The RPPMarlin 336 .30-30 AX
I decided to call this stretch limo the .30-30 AX, as in Ackley eXpress, or eXtra, or eXtreme—whatever. You get the idea. It’s not a new cartridge—the rifle undergoes more changes than the case—but there needs to be some way of referring to it, so there you are.
With the AX-conversion to a Marlin 336 30-30 rifle, the idea was to duplicate the ballistics of the .308ME cartridge with the more common .30-30.
As it turned out, the 308ME bullet, seated to the cannelure, brought the new COAL to 2.71”, a stretch limo indeed, but certainly within the structural limitations of the 336 action. Furthermore, I found that the slender ogive of the new bullet did not necessitate cutting a longer leade in the chamber—in fact it would have a slightly longer jump to the lands than a factory loaded bullet! This meant that factory Marlin .30-30 cartridges could still be fired in the chamber with no loss in accuracy potential, a fact which pleased me, as it further broadened the potential of the modified rifle. This new .30-30 AX cartridge looked a lot less like an old Saturn rocket, and a lot more like, well, an entirely more modern boondoggle capable of launching sleeker projectiles into space.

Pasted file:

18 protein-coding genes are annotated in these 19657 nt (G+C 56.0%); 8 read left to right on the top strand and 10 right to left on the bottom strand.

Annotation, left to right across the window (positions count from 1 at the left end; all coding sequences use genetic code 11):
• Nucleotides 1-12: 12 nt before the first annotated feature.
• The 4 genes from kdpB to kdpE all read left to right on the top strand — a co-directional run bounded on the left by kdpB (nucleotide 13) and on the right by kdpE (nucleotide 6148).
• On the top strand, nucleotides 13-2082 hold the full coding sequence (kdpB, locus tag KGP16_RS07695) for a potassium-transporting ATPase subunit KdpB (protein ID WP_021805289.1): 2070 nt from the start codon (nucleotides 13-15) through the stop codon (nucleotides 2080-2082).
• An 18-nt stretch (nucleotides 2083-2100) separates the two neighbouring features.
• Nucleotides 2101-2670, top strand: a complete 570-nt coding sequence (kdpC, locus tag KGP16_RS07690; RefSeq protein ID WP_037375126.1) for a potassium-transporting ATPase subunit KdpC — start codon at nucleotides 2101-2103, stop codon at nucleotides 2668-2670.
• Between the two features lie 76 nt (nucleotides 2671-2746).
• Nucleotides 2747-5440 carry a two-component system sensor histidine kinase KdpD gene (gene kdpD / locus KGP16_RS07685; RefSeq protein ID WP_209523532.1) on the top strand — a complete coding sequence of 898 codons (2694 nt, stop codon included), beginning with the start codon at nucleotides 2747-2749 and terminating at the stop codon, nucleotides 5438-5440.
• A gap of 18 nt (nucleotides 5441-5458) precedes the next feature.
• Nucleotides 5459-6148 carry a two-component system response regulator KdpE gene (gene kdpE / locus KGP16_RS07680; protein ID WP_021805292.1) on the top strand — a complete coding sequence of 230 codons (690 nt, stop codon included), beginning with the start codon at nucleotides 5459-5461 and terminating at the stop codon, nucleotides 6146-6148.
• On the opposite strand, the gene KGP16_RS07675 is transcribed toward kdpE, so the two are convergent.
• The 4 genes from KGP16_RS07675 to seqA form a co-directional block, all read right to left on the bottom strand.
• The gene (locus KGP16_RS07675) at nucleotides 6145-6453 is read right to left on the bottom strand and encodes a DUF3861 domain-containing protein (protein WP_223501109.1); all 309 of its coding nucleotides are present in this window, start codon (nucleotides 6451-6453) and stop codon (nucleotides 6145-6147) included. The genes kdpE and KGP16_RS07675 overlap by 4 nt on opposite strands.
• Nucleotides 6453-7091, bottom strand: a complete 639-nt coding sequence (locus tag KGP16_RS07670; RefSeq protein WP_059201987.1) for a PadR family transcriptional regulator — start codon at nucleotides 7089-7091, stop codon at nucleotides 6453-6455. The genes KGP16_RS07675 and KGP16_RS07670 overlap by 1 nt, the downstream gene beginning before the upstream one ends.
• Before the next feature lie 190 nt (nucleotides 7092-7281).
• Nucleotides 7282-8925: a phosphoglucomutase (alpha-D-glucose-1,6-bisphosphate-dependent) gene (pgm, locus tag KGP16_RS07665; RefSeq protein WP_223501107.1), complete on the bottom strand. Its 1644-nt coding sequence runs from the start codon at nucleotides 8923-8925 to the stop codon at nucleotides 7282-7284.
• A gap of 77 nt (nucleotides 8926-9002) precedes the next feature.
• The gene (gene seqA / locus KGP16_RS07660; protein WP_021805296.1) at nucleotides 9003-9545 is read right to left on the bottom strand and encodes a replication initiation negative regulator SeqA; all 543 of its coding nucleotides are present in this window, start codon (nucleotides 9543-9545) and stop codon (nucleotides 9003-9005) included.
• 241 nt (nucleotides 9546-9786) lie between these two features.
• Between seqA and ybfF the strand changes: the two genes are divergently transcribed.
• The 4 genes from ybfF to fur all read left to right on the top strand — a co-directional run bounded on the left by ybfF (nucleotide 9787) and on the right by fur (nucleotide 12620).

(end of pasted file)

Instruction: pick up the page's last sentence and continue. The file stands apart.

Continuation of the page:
Quite piqued now, I handed my test rifle over to the shop elves, who probably consulted with Gandalf or some such, worked their wizardry, and brought the gun back to me looking much the same, but with a new digestive tract capable of swallowing (and spitting out) .30-30 AXes by the handful. Sweet. You may find this hard to swallow, but believe me, there must be elves in the machine shop. The only other explanation is that my partner and I have found a way to actually be in two places at once. And if Occam’s razor means anything, that’s just silly talk.
Hand loads and load testing
Meanwhile, I’d been at the reloading bench, filling fire-formed .30-30 AI cases with dangerously heavy charges of LEVERevolution® powder. It worked out that a charge of roughly 41gr of LVR powder would max out the capacity of the case, with the bullet resting on powder, cannelure at the case mouth. For comparison sake only, a factory Marlin .30-3.0 case, or a .30-30 AI case, when paired with the Hornady .30-30 FTX® bullet, will fit about 35 and 38gr respectively. For the substantially fatter 308 ME-FTX cartridge, Hornady lists a maximum charge of 42.6gr. with the 160gr FTX bullet. I’m no fool. I did not start my new loads at 41gr, nor did they end there.